The plantation economy
Land in the Caribbean islands was cheap, but the costs of setting up a sugar plantation were high. Sir Dalby Thomas in 1690 estimated that a 100 acre plantation on the island of Barbados, with 50 enslaved Africans, seven white indentured servants, sugar mill, boiling works, equipment and livestock would cost Â£5,625 (over Â£250,000 at todayâ€™s values). To recover these costs, the plantations had to produce enough good quality sugar to pay off debts and mortgages and cover the running costs each year. The owners also wanted a profit. Some families, such as the Pinneys of Nevis in the Caribbean and Bristol, were able to build up a fortune based on land, sugar producing and trading.
Slaves from Africa were the basis of these sugar fortunes. John Pinney, a plantation owner on the island of Nevis, wrote in the 1760s to his managers ‘ï¿½ a word respecting the care of my slaves and stock [animals] – your own good sense must tell you they are the sinews of a Plantation and must claim your particular care and attentionï¿½. He also wrote that ï¿½ï¿½ it is impossible for a Man to make sugar without the assistance of Negroes as to make bricks without straw’.
Enslaved Africans required a period of â€˜seasoningâ€™ to get them used to the work and the country. One in three of the newly imported slaves died within three years, and planters needed a continuous supply of new slaves. Before the 1760s, plantation life was particularly brutal. For although treatment did vary, it generally worked out cheaper for owners to work slaves to death and import new ones, rather than to look after those already on the plantations. John Newton was once a slave ship captain and later campaigned against the slave trade. He was told in 1751 by a plantation owner on the Caribbean island of Antigua, that the costs had been calculated and it was cheaper to work slaves to death and replace them than to treat them well. On some estates in Antigua, it was rare for a slave to live longer than nine years.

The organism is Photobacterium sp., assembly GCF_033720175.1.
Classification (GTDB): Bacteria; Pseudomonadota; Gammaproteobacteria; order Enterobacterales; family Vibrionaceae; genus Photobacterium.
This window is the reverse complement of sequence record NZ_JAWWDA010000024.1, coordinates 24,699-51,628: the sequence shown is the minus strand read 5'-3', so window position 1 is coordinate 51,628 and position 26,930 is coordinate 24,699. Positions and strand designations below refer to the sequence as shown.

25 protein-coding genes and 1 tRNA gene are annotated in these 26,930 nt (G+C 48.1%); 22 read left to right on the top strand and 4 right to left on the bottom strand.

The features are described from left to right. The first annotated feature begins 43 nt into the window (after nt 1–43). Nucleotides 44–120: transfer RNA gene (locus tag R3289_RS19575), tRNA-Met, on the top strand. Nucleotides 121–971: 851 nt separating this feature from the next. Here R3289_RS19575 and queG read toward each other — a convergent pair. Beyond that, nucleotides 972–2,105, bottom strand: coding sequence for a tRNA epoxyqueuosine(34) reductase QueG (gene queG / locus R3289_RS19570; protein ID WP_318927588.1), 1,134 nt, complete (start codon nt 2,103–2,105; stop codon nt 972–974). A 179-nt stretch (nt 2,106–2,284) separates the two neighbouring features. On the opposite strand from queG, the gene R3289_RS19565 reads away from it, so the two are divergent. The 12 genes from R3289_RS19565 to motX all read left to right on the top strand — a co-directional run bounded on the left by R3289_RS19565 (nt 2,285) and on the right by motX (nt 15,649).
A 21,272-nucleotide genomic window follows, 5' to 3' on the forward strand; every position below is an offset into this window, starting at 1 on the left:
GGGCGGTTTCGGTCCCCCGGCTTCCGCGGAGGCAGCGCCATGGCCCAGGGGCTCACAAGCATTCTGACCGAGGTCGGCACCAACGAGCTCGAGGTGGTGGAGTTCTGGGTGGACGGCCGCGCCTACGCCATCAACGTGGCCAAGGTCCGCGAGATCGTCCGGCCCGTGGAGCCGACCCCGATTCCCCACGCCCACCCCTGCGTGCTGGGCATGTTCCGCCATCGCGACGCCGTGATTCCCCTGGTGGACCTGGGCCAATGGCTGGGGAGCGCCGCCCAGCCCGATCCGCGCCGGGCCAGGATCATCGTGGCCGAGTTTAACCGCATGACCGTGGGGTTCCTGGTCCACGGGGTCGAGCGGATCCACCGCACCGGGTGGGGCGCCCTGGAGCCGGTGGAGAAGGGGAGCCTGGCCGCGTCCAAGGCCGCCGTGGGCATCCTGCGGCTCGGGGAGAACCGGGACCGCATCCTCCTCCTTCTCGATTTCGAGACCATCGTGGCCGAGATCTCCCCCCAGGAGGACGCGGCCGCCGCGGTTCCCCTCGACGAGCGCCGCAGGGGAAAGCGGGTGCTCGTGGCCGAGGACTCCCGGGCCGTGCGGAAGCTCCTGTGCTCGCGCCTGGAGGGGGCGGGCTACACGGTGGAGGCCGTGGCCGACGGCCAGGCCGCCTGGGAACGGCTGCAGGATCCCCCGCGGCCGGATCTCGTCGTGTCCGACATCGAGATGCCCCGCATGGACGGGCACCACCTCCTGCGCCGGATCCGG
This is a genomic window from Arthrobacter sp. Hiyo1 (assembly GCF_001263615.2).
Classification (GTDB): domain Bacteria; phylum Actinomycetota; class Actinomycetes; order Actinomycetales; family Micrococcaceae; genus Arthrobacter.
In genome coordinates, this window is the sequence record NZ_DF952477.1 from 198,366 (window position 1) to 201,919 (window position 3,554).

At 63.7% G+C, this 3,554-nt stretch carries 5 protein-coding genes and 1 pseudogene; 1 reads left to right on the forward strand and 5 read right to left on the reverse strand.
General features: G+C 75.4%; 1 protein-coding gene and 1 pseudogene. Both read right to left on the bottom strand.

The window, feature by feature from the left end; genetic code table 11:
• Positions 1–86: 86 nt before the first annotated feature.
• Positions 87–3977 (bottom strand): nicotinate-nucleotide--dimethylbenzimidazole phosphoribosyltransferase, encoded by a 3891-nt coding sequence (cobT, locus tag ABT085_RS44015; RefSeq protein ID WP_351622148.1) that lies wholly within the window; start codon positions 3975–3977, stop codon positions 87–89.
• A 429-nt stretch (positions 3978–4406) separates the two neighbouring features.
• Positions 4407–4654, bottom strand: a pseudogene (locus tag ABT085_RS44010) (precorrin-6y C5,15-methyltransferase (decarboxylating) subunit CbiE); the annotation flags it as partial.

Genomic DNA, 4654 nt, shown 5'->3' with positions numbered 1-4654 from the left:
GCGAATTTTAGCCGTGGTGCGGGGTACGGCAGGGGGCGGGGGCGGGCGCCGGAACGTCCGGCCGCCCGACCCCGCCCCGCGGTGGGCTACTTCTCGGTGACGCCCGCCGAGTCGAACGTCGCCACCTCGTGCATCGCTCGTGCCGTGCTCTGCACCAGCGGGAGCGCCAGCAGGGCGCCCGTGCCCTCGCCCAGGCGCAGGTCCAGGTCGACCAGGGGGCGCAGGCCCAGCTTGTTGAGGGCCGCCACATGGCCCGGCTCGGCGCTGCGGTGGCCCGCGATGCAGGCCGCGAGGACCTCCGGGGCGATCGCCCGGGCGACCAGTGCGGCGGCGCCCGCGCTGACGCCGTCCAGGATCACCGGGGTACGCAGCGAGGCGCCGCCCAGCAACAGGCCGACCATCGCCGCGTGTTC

It was not just work that was hard for the enslaved Africans. The white population on the islands was outnumbered by the black population, and they were frightened of rebellion . Therefore, punishment for any breaking of the rules was harsh. Rebellion was usually punished by death, often by a slow and painful method, to deter any others who thought of rising up against their owners. The Session Book of the Parish of St Thomas in the East, Jamaica, for 1783, records the punishment handed out to a slave who tried to run away. It reads: ï¿½Priscilla: for running away, both her ears cut off … immediately, to receive 39 lashes the first Monday in each month for one year and to be worked in irons during this timeï¿½. It was a hard punishment for trying to be free. Flogging was commonplace, and slaves could be made to torture members of their own family if the owner or overseer so wished. Harsh laws were aimed at punishing any act of rebellion and discouraging others. In 1707, a law was passed on the island of Barbados, which said a runaway slave absent for more than 30 days should have one of his or her feet cut off when recaptured.
As a result of anti-slavery feeling in the late eighteenth century, and the rising price of African slaves, the more ‘progressive’ plantation owners saw the wisdom of treating their slaves better.